Turkish Inflation Near Record High in Erdogan Era on Lira
(Bloomberg) -- Turkey’s consumer inflation climbed to one of the highest levels since President Recep Tayyip Erdogan came to power 15 years ago, spurring calls for higher interest rates to rein in prices.
The inflation rate rose for a sixth month to 24.5 percent in September from a year earlier, above all expectations in a Bloomberg survey where the median estimate was 21.1 percent. The monthly rate was 6.3 percent, driven by an across-the-board spike provoked by the lira’s meltdown. Treasury and Finance Minister Berat Albayrak blamed hoarders and speculators, and predicted inflation would stop quickening in October.
Wednesday’s inflation report puts monetary policy makers in a bind. The central bank raised borrowing costs last month to their highest level in nearly two decades, yet prices are gaining at their fastest pace since June 2003.
Given his distaste for higher interest rates and an apparent slowdown in the economy, the bank has little room to act against further price surges. But with the lira losing as much as 40 percent of its value against the dollar since the beginning of the year, the worst may be yet to come.
“An inflation print so bad that it truly feels like old Turkey,” said Inan Demir, an economist at Nomura International in London. “But this is simply too bad to ignore. Note that annual headline inflation is now above the bank’s policy rate at 24 percent, which calls for another rate hike.”
The lira weakened as much as 1.6 percent after the data release and was trading 0.8 percent lower at 6.0330 to the dollar at 11:40 a.m. in Istanbul. The inflation rate is almost five times the central bank’s target of 5 percent and almost double its 2018 forecast.
Speaking after the data release in a pre-arranged interview with NTV, Albayrak attributed much of the increase to hoarding and speculative pricing by businesses taking advantage of volatility. Officials will soon be meeting representatives of various sectors of the economy for a new framework to curb prices that the government will likely announce next week, he said.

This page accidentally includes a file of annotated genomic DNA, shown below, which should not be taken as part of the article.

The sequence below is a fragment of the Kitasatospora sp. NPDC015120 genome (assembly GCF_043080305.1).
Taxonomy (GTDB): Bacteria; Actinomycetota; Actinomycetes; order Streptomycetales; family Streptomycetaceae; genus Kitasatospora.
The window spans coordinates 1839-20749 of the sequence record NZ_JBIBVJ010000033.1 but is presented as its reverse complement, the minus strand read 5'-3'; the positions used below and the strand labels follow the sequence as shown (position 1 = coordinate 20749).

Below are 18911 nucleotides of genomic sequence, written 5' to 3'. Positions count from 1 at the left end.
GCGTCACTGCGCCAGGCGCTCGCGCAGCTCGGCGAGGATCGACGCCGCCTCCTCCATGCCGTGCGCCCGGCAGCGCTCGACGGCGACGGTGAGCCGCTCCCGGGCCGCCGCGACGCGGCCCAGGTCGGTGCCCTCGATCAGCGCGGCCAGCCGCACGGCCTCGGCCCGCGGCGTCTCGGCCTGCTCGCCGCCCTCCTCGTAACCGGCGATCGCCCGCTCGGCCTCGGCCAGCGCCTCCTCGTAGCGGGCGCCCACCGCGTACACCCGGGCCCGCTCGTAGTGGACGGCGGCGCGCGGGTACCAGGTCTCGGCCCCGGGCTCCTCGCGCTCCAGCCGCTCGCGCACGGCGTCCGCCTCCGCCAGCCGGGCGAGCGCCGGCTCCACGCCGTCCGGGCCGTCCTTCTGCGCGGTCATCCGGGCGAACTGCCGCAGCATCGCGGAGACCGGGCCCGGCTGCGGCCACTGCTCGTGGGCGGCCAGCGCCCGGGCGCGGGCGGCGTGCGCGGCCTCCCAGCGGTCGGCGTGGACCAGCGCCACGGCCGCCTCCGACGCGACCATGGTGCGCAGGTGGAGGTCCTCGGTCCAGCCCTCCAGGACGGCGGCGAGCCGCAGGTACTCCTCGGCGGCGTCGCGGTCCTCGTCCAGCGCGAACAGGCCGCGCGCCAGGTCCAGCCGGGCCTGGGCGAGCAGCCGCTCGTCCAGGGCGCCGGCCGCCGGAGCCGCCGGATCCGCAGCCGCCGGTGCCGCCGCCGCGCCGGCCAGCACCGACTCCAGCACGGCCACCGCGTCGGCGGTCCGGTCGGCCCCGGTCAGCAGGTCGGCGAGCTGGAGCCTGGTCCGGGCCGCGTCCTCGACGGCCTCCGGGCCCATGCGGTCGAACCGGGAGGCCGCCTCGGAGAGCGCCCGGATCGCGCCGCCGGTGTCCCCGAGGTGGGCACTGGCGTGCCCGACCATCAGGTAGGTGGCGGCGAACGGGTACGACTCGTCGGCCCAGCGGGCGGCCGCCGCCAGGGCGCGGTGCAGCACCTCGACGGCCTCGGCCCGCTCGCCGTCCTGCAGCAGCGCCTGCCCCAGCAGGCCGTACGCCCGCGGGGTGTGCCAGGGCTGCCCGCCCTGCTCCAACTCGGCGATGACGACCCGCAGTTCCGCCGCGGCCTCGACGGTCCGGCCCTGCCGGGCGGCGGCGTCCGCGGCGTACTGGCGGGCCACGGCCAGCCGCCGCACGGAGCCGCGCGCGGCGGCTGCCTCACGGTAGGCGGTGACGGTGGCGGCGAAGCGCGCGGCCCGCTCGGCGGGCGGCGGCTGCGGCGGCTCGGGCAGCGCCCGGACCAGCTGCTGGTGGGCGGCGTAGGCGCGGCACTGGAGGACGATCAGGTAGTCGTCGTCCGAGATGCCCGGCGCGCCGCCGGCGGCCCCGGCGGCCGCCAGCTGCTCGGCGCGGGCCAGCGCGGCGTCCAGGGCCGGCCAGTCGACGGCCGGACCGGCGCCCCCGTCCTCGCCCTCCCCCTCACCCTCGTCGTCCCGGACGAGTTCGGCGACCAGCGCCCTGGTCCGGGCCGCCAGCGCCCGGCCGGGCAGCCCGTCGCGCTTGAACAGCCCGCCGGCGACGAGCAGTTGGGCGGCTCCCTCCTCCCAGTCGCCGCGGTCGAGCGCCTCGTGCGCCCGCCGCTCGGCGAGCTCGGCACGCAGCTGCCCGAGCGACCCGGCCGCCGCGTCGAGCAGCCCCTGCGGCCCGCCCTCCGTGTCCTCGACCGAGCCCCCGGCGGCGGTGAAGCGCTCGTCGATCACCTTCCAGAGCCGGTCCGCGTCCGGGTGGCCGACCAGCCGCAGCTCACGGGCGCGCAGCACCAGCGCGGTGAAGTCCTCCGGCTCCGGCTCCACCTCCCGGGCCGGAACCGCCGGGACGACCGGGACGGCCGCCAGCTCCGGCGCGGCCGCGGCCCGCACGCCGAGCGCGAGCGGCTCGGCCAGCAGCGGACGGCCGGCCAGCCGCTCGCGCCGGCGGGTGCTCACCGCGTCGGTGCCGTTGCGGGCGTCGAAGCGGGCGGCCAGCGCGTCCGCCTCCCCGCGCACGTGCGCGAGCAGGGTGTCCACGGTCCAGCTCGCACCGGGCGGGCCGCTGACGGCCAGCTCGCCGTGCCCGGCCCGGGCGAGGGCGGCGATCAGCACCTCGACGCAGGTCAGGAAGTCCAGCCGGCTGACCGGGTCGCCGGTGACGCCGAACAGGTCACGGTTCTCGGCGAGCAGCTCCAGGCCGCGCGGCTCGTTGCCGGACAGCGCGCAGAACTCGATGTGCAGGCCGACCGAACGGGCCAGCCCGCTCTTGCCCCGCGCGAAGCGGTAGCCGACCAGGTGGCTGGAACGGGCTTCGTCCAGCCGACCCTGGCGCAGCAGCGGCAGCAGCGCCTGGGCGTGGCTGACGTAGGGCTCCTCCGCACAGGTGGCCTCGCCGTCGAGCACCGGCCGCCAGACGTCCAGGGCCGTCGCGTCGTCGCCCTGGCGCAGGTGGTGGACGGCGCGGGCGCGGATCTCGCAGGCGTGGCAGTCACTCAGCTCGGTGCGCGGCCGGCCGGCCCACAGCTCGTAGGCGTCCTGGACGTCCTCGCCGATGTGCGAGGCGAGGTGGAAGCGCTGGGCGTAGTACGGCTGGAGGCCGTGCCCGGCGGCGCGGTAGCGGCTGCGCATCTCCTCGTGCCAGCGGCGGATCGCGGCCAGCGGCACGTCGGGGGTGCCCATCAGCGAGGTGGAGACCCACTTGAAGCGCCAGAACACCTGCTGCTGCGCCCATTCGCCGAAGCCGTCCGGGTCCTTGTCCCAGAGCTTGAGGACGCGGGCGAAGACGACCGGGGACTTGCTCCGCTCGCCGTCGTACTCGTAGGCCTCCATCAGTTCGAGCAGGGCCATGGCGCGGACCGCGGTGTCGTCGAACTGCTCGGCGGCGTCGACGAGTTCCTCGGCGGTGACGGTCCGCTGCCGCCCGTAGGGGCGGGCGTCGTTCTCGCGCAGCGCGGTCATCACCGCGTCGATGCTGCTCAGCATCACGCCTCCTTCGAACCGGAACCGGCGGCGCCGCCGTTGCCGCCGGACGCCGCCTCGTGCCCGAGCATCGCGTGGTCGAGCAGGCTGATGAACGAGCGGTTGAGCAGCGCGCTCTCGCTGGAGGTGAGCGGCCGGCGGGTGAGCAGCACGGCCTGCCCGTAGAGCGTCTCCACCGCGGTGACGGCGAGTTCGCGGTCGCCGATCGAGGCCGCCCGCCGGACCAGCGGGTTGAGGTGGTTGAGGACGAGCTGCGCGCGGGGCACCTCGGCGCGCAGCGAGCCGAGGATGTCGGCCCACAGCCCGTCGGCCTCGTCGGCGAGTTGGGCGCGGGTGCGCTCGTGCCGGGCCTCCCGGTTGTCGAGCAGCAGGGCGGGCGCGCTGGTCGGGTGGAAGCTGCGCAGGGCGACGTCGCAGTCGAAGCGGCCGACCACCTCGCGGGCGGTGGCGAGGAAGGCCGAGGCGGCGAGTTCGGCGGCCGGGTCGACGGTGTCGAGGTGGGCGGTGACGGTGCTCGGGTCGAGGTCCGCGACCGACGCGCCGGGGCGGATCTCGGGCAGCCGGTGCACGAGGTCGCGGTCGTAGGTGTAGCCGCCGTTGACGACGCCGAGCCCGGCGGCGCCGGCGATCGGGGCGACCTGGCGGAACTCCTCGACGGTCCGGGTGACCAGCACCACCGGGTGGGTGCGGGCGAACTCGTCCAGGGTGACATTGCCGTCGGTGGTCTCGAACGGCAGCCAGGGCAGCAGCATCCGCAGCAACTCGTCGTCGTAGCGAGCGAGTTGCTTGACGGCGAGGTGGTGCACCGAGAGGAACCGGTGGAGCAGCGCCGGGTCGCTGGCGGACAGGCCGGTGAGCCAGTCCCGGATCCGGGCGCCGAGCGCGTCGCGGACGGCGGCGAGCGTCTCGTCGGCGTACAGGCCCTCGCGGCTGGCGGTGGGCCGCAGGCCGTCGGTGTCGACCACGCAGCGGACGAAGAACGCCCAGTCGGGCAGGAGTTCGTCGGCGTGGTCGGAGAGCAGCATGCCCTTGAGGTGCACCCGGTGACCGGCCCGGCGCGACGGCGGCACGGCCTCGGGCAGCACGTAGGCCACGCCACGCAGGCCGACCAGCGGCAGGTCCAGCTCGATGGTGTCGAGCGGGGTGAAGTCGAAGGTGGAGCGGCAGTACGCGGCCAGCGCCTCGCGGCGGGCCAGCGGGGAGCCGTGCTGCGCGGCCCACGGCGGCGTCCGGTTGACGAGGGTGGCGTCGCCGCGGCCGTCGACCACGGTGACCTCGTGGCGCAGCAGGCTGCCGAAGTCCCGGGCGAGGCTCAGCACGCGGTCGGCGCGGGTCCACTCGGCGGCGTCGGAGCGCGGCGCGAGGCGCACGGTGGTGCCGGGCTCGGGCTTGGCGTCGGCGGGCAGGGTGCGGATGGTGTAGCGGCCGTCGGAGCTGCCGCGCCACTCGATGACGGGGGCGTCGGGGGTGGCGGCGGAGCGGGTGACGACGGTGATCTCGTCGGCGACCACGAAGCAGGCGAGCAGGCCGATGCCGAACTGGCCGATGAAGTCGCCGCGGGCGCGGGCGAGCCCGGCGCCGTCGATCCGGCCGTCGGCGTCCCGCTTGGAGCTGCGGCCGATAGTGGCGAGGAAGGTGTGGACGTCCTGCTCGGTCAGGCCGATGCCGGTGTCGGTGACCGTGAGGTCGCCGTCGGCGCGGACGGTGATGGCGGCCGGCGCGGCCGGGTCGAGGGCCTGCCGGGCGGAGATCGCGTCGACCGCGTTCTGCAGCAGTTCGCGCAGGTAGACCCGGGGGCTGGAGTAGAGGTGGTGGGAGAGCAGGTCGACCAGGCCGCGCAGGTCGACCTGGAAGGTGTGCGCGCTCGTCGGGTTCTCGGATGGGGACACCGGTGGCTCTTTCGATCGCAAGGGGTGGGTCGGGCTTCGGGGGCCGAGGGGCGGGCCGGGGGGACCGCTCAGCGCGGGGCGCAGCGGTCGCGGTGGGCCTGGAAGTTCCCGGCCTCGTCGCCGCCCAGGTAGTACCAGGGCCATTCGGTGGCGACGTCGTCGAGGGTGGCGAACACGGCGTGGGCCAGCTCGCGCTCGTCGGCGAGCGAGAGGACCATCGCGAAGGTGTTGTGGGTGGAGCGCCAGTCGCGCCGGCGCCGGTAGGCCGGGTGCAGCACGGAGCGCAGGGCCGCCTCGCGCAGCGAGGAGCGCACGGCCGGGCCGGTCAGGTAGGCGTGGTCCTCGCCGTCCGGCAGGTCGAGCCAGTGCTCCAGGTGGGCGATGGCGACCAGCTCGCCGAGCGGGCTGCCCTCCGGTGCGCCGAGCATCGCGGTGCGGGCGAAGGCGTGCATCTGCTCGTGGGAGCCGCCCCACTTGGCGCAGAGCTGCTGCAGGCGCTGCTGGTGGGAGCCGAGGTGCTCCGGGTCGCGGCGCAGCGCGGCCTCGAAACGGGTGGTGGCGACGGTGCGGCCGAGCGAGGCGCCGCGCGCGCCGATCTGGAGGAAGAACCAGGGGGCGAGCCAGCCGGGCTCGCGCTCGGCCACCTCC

“The current trend will be broken in October,” Albayrak said.
Nigel Rendell, a London-based senior analyst at Medley Global Advisors, said the inflation figure was “a shocker” but maintained some optimism that weak consumption might offset inflationary pressures at some point.
“Interest rates of 24 percent provide some protection, and there is a sense that the weakness of domestic demand will be the dominating disinflationary force in a few months’ time once the foreign exchange pass-through has fed its way through the system,” Rendell said.
What might worry policy makers is the pace at which consumer inflation is catching up with producers’ rising costs, said BlueBay Asset Management LLC strategist Tim Ash. Producer prices rose in September by more 10 percent from the previous month, bringing the annual increases to over 46 percent.
Given the slowdown in economic activity, there is little justification to raise rates at this point, but the government should end its spat with the U.S. over a detained U.S. pastor to relieve market turmoil and pressure on the central bank, Ash said.
For more on Turkey’s spat with the U.S., read: Turkey’s Bizarre Conspiracy Case Against an American Pastor
Below are some of the highlights from the report published by Turkstat on its website:
- Food prices, which make up nearly a quarter of the inflation basket, rose an annual 27.7 percent, from 19.8 percent in August
- Energy inflation accelerated to 27.03 percent from 21.3 percent
- Producer prices rose 46.15 percent from 32.13 percent
- Core inflation, a gauge that excludes volatile items such as food, energy and gold, climbed to 24.05 percent from 17.2 percent; median estimate in a Bloomberg survey called for an acceleration to 19.3 percent
- Apparel prices rose 17.16 percent from 13.6 percent and the cost of housing rose 21.84 percent from 16.3 percent
- Monthly consumer inflation rate was the worst since April 2001 and above the median estimate of 3.4 percent in a separate Bloomberg survey
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